The Washington Post headline reads, “A Record 3.3 million Americans filed for unemployment benefits as the coronavirus slams economy.” The statistic represents a single week of unemployment filings, and the Labor Department predicts job losses could exceed 40 million by April.
With such headlines gripping the nation, and mandatory business shutdowns and citywide quarantines continuing, millions of Americans must figure out how to pay their bills in the coming months.
How should families prioritize spending when it’s unclear whether extreme household budget cuts need to last a few weeks or months? When income declines, emergency measures make it necessary to prioritize what bills to pay, what bills to cancel, and where the little money received should go.
The first question for many out-of-work Americans, is, “Do I still have health insurance coverage?”
Given that the coronavirus is both a health crisis and an economic crisis, it is essential to maintain health insurance in the event of an infection. While many cases result in only mild symptoms that do not require treatment, those that do can require weeks of hospitalization.
The other challenge is that most employees rely on employer-sponsored health insurance, which could disappear as businesses close.
If coverage remains, verify coverage levels. Most health insurance companies are waiving cost-sharing requirements for expenses associated with the diagnosis and testing of COVID-19. Some also have eliminated deductibles for treatment through in-network providers. However, all insurance companies offer multiple policies with a wide range of coverage levels. AHIP compiled a list of health insurance providers, along with their general policies with regard to COVID-19 coverage in the following blog. It is necessary to contact the insurance company directly to learn more about specific coverage.
COBRA allows employees to continue coverage with the employer-based plan after a job loss. The former employee becomes responsible for monthly premiums, and coverage levels remain the same.
Marketplace Insurance policies offer a special enrollment period for households that lost qualifying health coverage within the last 60 days. Coverage often includes subsidized payments, which can help lower the cost of premiums. Eleven states officially re-opened enrollment for Obamacare, allowing anyone to sign up for a new policy in the coming weeks.
Along with maintaining insurance premiums, medications are an essential expense. Many insurance providers have waived prescription refill limits, allowing consumers to receive up to 90 days worth of medication. Those with lost wages who are struggling to meet the co-pays might qualify for payment assistance through the drug company, state programs, or nonprofit groups.
Term insurance uses age as the primary factor for rate quotes. Allowing coverage to lapse could result in significantly higher costs to re-enroll. As the deadly disease ravages the globe, life insurance is more of a necessity than a discretionary expense.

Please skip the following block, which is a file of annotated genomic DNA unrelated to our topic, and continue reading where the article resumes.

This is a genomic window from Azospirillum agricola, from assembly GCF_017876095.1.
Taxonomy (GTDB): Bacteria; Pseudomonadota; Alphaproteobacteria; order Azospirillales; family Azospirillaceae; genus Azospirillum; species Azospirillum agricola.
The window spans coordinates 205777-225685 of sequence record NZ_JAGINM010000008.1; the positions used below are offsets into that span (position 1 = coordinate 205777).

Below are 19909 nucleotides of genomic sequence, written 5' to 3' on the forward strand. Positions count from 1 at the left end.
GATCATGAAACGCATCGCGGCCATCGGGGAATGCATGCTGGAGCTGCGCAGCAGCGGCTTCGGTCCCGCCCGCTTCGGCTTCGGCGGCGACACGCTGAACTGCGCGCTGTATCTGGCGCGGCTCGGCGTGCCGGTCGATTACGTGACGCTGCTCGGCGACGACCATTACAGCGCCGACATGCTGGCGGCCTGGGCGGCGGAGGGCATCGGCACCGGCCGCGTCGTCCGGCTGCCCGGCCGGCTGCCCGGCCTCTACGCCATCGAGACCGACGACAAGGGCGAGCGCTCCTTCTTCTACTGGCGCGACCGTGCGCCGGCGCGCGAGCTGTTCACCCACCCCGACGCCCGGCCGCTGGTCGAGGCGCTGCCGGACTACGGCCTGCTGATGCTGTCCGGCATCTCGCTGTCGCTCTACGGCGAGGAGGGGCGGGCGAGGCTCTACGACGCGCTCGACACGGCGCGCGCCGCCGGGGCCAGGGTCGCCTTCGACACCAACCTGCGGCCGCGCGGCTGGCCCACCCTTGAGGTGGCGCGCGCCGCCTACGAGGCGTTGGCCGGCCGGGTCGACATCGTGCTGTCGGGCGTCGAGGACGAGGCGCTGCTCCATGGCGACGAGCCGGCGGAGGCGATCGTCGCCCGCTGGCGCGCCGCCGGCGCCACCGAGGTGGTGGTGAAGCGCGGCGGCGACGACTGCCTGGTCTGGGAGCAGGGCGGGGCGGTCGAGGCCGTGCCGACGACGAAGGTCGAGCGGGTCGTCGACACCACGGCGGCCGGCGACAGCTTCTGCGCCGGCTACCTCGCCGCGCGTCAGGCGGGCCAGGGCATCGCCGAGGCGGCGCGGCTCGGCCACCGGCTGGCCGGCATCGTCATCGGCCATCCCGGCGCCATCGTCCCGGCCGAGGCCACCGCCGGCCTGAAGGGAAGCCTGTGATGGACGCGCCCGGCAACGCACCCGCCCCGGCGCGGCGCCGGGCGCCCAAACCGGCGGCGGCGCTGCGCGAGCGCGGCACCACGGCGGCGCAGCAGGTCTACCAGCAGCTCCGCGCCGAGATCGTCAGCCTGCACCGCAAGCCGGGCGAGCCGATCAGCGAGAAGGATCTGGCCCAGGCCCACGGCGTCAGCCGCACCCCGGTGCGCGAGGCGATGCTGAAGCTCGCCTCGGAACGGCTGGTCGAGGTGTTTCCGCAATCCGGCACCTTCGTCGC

In some cases, whole life insurance can allow policy owners to forgo payments, although it could result in a policy lapse.
Housing payments always top the list of payment priorities during troubled times. The recently passed CARES Act offers some relief to both homeowners and renters, including a moratorium on evictions and foreclosures. The new law also provides a forbearance to qualified borrowers and renters. Not all households qualify for relief, making it vital to contact the landlord or mortgage servicer for assistance.
Many states and cities have placed moratoriums on utility shutoffs for 60 to 90 days. However, balances continue to accrue, and the account holder is responsible for the full balance to avoid shut off after the moratorium ends. Most utility companies offer payment plans to assist.
Auto lenders want to help consumers keep their vehicles, and many are stepping up to help through payment deferrals. Credit Karma compiled a list of auto finance companies with details of the measures lenders are taking to help consumers struggling to make loan payments.
Personal loans and credit cards are most at risk of default because the lender cannot repossess or foreclose to recover the debt. On the other hand, consumers want to protect their credit during these uncertain times. Credit card issuers are offering payment deferments, fee waivers, and in some cases, lower interest rates and credit line extensions. Call each credit card’s service number and request help or find out what is available to you. Most likely they will not reach out to you, so proactively calling is the key to finding help.
When income becomes uncertain for the foreseeable future, it is necessary to make strategic decisions about what bills must be paid and which ones to defer. Due to the widespread nature of the coronavirus, and the economic shutdown that followed, industry leaders and lawmakers have stepped up to help consumers financially manage the crisis.
The American Fair Credit Council (AFCC) is a non-profit trade association representing consumer credit advocates who work on behalf consumers seeking to resolve their debts through the process of negotiation and settlement. AFCC Member Companies operate under a “No Advance Fee” model, and never charge a fee to consumers until a debt has been resolved. AFCC Members must also adhere to a strict “Code of Conduct”, ensuring they operate with the highest level of compliance, transparency and integrity. If you are currently experiencing a financial hardship, and having trouble making payments, you may locate a member company using our online search tool to learn more about programs to help you resolve your debt.